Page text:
What worked for me was starting with floor exercises, as I felt less fatigued doing any exercise on the floor. Then I started walking everday, pushing my daughter in her stroller. At first for just 5 minutes, and then working my way up to 30 minutes +. I also started doing more yoga (than just floor exercises). I so agree with Merrill--yoga is generally very beneficial. There are many good tapes/DVDs available. I don't have any indoor pools nearby, so I never tried pool exercise, but water exercise is supposed to be especially good for recovering POTS patients.

Take care,

Katherine

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Lisa,

If you have a hospital nearby that offers rehab (treadmill, or bike, and eventually light weights) for those with special needs who need monitoring, I highly recommend that. I have done that, and just completed several months of it. I was the slowest because it took me so much longer than heart attack patients older than me to get myself going. But it didn't matter. I am now able to do on my own and the blood circulating through me gives me much more energy than I ever dreamed I would have. That isn't to say that I don't need my sleep periods during the day or that I don't get fatigued any more. I do. But my symptoms are so much less than they were before. I was with them for more than a year. You call the Cardiac unit of the hospital and ask them about it. Good luck.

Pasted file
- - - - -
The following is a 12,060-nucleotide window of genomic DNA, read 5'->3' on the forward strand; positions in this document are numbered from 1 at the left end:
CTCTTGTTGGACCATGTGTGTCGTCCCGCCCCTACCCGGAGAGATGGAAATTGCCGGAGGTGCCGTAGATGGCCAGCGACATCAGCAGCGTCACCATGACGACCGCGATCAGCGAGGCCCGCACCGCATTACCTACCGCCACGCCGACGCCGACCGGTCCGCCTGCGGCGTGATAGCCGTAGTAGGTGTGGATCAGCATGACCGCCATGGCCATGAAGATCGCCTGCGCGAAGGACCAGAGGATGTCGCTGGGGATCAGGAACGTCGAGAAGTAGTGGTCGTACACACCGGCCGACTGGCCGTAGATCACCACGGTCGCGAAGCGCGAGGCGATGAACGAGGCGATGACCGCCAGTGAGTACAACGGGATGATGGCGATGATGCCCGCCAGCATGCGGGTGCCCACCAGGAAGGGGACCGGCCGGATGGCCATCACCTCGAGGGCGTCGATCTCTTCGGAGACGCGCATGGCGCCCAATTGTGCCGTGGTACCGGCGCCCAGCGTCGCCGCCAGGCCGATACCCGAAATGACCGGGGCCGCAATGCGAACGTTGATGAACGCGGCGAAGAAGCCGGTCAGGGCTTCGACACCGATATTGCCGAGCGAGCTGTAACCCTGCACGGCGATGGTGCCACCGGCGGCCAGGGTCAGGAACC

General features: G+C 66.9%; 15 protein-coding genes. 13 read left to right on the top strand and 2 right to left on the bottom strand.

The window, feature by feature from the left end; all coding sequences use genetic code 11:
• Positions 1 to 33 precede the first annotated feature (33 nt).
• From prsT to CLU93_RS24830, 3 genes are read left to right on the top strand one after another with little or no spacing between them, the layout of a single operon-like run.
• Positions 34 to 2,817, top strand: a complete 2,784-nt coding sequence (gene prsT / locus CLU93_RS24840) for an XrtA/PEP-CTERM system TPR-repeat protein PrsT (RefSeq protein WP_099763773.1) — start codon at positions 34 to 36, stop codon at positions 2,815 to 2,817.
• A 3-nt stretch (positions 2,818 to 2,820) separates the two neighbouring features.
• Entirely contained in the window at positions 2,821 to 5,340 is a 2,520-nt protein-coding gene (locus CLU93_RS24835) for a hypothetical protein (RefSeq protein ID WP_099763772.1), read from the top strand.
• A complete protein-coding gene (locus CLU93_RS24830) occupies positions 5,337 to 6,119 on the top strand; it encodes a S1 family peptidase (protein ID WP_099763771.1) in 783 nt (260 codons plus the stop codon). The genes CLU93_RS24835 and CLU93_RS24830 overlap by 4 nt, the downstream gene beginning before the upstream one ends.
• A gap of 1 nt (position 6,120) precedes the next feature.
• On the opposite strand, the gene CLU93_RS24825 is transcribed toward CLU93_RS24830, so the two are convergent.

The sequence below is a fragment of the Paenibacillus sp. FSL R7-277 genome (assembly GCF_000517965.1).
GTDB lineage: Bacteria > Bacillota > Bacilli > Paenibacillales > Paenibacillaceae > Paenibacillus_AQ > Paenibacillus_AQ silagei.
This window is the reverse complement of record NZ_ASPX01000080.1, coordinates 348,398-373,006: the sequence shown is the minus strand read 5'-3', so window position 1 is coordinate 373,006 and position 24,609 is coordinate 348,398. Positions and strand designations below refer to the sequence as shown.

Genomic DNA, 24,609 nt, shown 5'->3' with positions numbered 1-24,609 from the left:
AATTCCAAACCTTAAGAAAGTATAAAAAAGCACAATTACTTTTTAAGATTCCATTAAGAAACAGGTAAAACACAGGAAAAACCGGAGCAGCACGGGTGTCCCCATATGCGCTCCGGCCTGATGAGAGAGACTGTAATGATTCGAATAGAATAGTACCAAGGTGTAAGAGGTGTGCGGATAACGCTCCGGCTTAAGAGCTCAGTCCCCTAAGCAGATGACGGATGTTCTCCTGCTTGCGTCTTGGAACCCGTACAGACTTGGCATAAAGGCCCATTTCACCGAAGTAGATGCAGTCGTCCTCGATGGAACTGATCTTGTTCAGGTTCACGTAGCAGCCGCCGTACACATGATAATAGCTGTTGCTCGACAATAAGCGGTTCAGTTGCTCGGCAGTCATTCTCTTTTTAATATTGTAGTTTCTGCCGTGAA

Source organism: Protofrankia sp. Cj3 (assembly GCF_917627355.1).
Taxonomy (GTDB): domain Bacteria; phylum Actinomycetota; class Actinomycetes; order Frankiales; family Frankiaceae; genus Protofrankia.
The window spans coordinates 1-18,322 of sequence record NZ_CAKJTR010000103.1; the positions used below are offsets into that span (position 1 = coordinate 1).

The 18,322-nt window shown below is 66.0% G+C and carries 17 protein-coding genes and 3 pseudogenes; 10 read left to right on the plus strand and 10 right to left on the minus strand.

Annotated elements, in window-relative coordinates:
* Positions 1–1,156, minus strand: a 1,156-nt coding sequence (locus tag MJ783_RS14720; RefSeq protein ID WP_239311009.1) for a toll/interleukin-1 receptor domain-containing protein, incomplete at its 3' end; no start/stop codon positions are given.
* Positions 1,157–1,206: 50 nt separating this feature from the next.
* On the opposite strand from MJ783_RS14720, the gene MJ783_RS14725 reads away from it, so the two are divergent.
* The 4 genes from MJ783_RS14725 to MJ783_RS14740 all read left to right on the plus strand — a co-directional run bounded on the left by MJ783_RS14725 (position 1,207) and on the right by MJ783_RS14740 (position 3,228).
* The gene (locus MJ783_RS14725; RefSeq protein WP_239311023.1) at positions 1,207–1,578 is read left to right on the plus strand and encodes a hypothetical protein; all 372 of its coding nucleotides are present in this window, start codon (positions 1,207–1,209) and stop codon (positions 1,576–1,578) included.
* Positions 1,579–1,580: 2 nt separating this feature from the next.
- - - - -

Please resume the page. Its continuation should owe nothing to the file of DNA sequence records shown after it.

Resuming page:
Karen

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This is always a difficult question since each of us have different levels of exercise intolerance. I found in the first 3 years that no matter what type exercise I tried I would pay for it on a delayed basis the next day or 2. Frustrating! But last year when I tried once again, this time with a yoga instructor, I found that I could do this and felt a great deal of benefit. I do get tired but not the heavy fatigue. Also, no matter have small the weights, I can never use them without crashing. It seems lifting my own body is challenge enough.

Good luck as you try to find something that works for you but know that it may take lots of starts to finally find the right combination for you.

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Hi Lisa:

I was really interested to see your post about exercise. I have been trying to deal with this issue for years. I have tried yoga and it was a disaster for me. I am so ULTRA sensitive to postural stuff and my body couldn't handle it. Honestly though, because it was such bad news for me, I never bothered to delve deeper into it to see if there was perhaps another variety that I might try that wouldn't be so problematic. Although, I have found that exercise of any kind is VERY tricky. I was so desperate to get some body conditioning because my POTS is getting worse and my body is getting weaker. About a year ago Dr. Grubb gave me a prescription for "Aquatic Therapy". I was excited and hoped for the best. I did the therapy with a ono-on-one coach who was familiar with dysautonomia at the Cleveland Clinic. Unfortunately, it made me a LOT worse. I understand the concept of being in a pool and having the pressure of the water against your body being a help with bp, etc, but it didn't happen for me. It had sort of a rebound effect. My body seemed the resist the pressure and I had a lot of trouble. In addition, upon getting out of the pool I became VERY symptomatic and had syncopal episodes on several occasions.